The Complainant contends that the disputed domain name was registered and is being used in bad faith. The registration of the trademark ZANUSSI in the Complainant’s name predates the registration of the disputed domain name. Hence, the Respondent must have known of the Complainant’s trademark. Furthermore, the Respondent never responded to the Complainant’s pre-Complaint communication, which is an indication of bad faith. In addition, the Complainant never granted the Respondent the right to register the disputed domain name. The Respondent is taking advantage of the trademark ZANUSSI and attempting to attract Internet users to its website by creating confusion with the Complainant and has not published a disclaimer on its website explaining that it is not connected with the Complainant.
The Respondent did not reply to the Complainant’s contentions.
6. Discussion and Findings
A. Identical or Confusingly Similar
The Complainant owns trademark registrations for the trademark ZANUSSI, including in Egypt – one in Arabic and the other in Latin script. The Panel is satisfied that the Complainant has established its ownership of the trademark ZANUSSI.
The disputed domain name comprises the Complainant’s trademark ZANUSSI combined with the number “16351”, which is a hotline number that does not eliminate the confusing similarity with the trademark ZANUSSI. The gTLD “.com” should typically be ignored when assessing confusing similarity as established by prior UDRP decisions.
Consequently, the Panel finds that the disputed domain name is confusingly similar to the trademark of the Complainant and that the Complainant has satisfied paragraph 4(a)(i) of the Policy.
B. Rights or Legitimate Interests
The Complainant has made a prima facie showing that the Respondent does not have any rights or legitimate interests in the disputed domain name, particularly by asserting that it never authorized the Respondent to use its trademark as part of the disputed domain name.
The Respondent has not provided evidence of circumstances of the types specified in paragraph 4(c) of the Policy, or of any other circumstances, giving rise to rights or legitimate interests in the disputed domain name. In particular, the Panel notes that the Respondent is offering maintenance services for Zanussi products without disclosing its relationship with the trademark owner thus creating the misleading impression that it is affiliated with the Complainant. The Panel does not find this to be a bona fide offering of goods and services within the meaning of the Policy.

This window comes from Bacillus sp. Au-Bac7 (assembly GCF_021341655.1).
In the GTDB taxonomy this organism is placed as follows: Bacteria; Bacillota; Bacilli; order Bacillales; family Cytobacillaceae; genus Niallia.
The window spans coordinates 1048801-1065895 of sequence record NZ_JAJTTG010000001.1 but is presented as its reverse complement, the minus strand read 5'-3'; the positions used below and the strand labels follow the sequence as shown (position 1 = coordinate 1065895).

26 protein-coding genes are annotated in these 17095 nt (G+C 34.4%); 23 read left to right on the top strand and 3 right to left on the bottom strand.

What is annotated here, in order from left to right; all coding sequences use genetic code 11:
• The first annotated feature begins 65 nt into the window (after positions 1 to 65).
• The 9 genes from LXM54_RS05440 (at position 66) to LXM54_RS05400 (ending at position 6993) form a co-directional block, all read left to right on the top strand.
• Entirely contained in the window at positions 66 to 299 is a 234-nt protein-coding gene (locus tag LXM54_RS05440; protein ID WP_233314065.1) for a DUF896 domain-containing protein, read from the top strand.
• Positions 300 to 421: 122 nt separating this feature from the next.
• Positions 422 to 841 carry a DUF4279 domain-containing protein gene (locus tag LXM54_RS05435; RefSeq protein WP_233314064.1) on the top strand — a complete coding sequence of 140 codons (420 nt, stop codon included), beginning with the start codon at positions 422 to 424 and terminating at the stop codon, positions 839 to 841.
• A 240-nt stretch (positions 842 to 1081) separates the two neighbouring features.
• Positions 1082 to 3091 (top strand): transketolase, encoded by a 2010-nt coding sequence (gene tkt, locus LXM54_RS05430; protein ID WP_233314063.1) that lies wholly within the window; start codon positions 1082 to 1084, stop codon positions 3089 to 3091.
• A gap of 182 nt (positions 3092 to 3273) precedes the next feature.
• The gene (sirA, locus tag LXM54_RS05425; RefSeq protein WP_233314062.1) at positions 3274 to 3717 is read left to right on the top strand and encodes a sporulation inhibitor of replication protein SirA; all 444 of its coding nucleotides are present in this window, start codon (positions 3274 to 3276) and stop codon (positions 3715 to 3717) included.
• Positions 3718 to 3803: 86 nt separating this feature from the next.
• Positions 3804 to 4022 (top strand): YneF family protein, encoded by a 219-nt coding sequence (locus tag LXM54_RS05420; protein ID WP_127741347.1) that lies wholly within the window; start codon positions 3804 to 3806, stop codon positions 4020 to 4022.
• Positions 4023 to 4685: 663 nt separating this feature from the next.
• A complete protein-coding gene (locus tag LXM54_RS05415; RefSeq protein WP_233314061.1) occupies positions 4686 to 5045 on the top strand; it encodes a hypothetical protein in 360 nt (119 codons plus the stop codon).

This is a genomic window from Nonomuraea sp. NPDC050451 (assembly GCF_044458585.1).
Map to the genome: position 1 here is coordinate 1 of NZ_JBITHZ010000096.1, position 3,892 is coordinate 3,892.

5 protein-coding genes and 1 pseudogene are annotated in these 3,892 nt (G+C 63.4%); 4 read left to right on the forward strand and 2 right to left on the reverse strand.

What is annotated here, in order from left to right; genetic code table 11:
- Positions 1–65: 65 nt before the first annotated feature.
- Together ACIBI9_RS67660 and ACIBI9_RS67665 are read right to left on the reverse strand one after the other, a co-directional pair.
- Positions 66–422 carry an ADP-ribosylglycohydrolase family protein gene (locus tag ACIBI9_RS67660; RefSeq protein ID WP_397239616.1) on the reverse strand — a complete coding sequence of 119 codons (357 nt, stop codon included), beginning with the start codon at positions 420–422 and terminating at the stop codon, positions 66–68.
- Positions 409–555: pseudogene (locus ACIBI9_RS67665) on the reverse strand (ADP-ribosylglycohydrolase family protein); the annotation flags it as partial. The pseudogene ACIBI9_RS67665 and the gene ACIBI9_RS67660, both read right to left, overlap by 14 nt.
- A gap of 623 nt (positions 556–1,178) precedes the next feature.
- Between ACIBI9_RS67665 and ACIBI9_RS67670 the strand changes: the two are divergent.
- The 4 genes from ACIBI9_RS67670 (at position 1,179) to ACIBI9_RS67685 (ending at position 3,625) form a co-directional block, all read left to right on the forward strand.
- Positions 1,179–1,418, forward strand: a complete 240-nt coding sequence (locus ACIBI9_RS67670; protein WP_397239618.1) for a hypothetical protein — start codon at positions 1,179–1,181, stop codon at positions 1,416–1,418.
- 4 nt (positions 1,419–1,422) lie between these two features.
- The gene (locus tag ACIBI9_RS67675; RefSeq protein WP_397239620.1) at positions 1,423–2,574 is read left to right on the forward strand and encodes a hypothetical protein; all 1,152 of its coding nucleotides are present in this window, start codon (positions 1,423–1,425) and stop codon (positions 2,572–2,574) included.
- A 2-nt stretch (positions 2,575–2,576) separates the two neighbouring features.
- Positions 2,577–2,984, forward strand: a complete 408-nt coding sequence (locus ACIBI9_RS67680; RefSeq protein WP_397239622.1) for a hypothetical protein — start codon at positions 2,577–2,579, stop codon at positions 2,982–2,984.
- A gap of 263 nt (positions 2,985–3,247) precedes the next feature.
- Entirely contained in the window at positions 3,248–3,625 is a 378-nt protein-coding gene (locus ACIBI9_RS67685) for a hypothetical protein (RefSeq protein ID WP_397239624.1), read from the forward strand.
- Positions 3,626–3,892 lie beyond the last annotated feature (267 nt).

Consequently, the Panel finds that the Complainant has met the requirement under the Policy of showing that the Respondent does not have any rights or legitimate interests in the disputed domain name. Accordingly, the Complainant has satisfied paragraph 4(a)(ii) of the Policy.
C. Registered and Used in Bad Faith
The element of bad faith is evidenced by the fact that the trademark ZANUSSI is used in connection with a website which offers repair and maintenance services for ZANUSSI branded products. Furthermore, the trademark ZANUSSI has been in use for a century and is well known. Hence, it must be that the Respondent was fully aware of the Complainant and its trademark and has registered and used the disputed domain name comprising the Complainant’s mark with the aim of attracting consumers to its website and with the intent of commercial gain, by creating the impression of being affiliated with the Complainant.
The Panel also notes that the Respondent has sent an email referring to its suggestion to sell the disputed domain name to the Complainant for the amount of USD 2,000. This amount is well in excess of the costs of acquiring the disputed domain name and is further evidence of bad faith (see 1-800 Contacts, Inc. v. Imagemakers1, WIPO Case No. DTV2004-0003).
Such conduct falls squarely within the meaning of paragraphs 4(b)(i) and 4(b)(iv) of the Policy, and accordingly, the Panel finds that the Complainant has satisfied paragraph 4(a)(iii) of the Policy.
For the foregoing reasons, in accordance with paragraphs 4(i) of the Policy and 15 of the Rules, the Panel orders that the disputed domain name <zanussi16351.com> be transferred to the Complainant.
Date: March 2, 2017